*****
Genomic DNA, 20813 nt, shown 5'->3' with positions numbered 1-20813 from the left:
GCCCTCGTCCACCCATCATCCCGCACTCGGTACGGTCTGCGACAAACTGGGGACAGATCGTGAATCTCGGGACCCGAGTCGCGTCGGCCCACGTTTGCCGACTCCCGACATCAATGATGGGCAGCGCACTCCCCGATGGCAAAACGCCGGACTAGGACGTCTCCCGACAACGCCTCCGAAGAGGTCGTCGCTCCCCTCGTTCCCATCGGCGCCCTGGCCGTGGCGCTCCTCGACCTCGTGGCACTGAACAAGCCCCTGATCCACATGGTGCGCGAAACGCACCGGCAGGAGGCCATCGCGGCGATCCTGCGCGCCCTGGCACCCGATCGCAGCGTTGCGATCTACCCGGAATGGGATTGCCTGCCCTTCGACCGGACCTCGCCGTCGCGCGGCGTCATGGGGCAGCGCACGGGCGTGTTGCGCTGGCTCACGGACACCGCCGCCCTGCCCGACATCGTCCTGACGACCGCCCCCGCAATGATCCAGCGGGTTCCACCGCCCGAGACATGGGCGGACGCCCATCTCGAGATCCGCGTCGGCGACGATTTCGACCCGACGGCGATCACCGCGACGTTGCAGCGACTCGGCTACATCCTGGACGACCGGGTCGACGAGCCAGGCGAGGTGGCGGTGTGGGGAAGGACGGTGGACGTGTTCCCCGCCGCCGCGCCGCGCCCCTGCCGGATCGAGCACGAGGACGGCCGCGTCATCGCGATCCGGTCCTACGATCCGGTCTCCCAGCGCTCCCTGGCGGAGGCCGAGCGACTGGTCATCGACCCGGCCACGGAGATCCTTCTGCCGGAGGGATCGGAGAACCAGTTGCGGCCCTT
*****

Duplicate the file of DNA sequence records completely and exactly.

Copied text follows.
Genomic DNA, 20813 nt, shown 5'->3' with positions numbered 1-20813 from the left:
GCCCTCGTCCACCCATCATCCCGCACTCGGTACGGTCTGCGACAAACTGGGGACAGATCGTGAATCTCGGGACCCGAGTCGCGTCGGCCCACGTTTGCCGACTCCCGACATCAATGATGGGCAGCGCACTCCCCGATGGCAAAACGCCGGACTAGGACGTCTCCCGACAACGCCTCCGAAGAGGTCGTCGCTCCCCTCGTTCCCATCGGCGCCCTGGCCGTGGCGCTCCTCGACCTCGTGGCACTGAACAAGCCCCTGATCCACATGGTGCGCGAAACGCACCGGCAGGAGGCCATCGCGGCGATCCTGCGCGCCCTGGCACCCGATCGCAGCGTTGCGATCTACCCGGAATGGGATTGCCTGCCCTTCGACCGGACCTCGCCGTCGCGCGGCGTCATGGGGCAGCGCACGGGCGTGTTGCGCTGGCTCACGGACACCGCCGCCCTGCCCGACATCGTCCTGACGACCGCCCCCGCAATGATCCAGCGGGTTCCACCGCCCGAGACATGGGCGGACGCCCATCTCGAGATCCGCGTCGGCGACGATTTCGACCCGACGGCGATCACCGCGACGTTGCAGCGACTCGGCTACATCCTGGACGACCGGGTCGACGAGCCAGGCGAGGTGGCGGTGTGGGGAAGGACGGTGGACGTGTTCCCCGCCGCCGCGCCGCGCCCCTGCCGGATCGAGCACGAGGACGGCCGCGTCATCGCGATCCGGTCCTACGATCCGGTCTCCCAGCGCTCCCTGGCGGAGGCCGAGCGACTGGTCATCGACCCGGCCACGGAGATCCTTCTGCCGGAGGGATCGGAGAACCAGTTGCGGCCCTT